We talked most significantly about two things in that standing committee. The first was food security—when you see what is happening in the African subcontinent—and the tragedy that is playing out there in terms of food security. The second issue was how countries are going to tackle the agenda of the post Millennium Development Goals, post 2015. It is important to look at how that whole agenda is going to be shaped, how parliaments across the world can connect with the United Nations agenda and ensure that we have strong benchmarks and strong targets. Most critically, it is important that governments around the world that make commitments to funding the post Millennium Development Goals—which will be called the Sustainable Development Goals—will honour those commitments.
We have discovered some firm promises from countries have not been met, and that in fact is the reason some Millennium Development Goals have not been achieved. Specifically some goals around infant mortality and maternal health in some countries are disappointingly below the achievements that we were seeking. So the critical issue now is that, if people do promise to make contributions to the post Millennium Development Goals program, they honour their promises regardless of financial situations in the world.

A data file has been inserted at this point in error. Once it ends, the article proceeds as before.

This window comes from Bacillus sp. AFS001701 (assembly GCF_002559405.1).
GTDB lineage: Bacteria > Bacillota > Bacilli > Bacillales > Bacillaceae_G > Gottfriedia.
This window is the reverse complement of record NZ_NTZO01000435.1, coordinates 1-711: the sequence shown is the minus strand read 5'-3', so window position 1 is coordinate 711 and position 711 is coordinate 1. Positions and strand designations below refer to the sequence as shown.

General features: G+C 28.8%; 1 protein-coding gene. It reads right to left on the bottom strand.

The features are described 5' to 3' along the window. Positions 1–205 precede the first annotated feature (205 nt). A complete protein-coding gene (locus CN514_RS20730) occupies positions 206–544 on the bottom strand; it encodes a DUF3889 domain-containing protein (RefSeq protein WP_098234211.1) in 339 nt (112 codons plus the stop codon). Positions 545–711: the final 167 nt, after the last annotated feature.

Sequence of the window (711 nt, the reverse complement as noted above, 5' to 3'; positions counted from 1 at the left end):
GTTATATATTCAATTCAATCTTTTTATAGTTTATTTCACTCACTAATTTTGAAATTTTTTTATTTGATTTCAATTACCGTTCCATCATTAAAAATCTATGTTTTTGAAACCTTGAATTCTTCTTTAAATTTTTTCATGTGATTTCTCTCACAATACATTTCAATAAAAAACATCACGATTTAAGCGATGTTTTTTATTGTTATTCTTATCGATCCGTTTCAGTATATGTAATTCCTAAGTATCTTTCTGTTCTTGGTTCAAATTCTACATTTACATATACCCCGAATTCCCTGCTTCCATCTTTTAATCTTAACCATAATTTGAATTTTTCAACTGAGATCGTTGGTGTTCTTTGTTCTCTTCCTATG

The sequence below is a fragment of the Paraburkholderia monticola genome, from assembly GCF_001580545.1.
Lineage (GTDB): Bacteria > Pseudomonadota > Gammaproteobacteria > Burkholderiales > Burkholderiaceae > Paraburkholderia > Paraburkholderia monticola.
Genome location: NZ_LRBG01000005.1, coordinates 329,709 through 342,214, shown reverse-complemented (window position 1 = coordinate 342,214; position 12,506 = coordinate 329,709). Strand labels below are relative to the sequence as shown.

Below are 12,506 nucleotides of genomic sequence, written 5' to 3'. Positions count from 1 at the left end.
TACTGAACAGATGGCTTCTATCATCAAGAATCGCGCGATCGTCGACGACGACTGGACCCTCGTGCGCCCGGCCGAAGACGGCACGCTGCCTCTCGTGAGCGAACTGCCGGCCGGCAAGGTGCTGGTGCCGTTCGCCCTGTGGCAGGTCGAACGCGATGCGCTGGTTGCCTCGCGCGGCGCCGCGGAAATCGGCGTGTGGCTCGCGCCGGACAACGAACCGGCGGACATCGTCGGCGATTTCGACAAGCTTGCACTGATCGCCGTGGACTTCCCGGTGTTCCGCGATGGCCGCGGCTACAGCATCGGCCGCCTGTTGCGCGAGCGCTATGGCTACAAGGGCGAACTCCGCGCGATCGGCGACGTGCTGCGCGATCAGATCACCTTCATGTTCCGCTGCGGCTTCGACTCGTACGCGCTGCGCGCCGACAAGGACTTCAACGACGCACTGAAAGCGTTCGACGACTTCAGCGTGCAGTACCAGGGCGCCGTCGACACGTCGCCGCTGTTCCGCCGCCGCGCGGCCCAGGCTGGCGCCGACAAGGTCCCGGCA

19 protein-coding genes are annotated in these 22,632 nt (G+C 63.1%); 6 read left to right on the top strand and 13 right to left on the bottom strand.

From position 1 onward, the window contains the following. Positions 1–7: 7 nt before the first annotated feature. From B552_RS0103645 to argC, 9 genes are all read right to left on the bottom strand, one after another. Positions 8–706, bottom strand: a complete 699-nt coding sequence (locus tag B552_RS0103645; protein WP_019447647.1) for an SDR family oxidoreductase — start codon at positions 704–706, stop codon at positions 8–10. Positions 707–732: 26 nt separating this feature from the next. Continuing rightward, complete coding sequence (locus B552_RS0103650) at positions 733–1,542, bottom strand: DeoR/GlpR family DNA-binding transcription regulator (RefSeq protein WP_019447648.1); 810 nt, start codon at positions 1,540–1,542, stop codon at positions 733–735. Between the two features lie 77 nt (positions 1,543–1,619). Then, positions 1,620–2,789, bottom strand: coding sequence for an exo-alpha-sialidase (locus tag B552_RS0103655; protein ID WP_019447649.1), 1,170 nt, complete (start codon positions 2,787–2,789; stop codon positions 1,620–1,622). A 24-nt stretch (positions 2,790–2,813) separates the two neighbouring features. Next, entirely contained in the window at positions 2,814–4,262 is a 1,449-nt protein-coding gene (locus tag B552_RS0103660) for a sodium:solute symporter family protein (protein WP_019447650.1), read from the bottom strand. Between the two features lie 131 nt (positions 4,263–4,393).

The Inter-Parliamentary Union Assemblies play a key role in soft diplomacy—parliamentarians to parliamentarians meeting to discuss these issues. Sometimes they create the opportunity for more formalised diplomatic relations in the future. It was definitely worthwhile and I appreciate the privilege.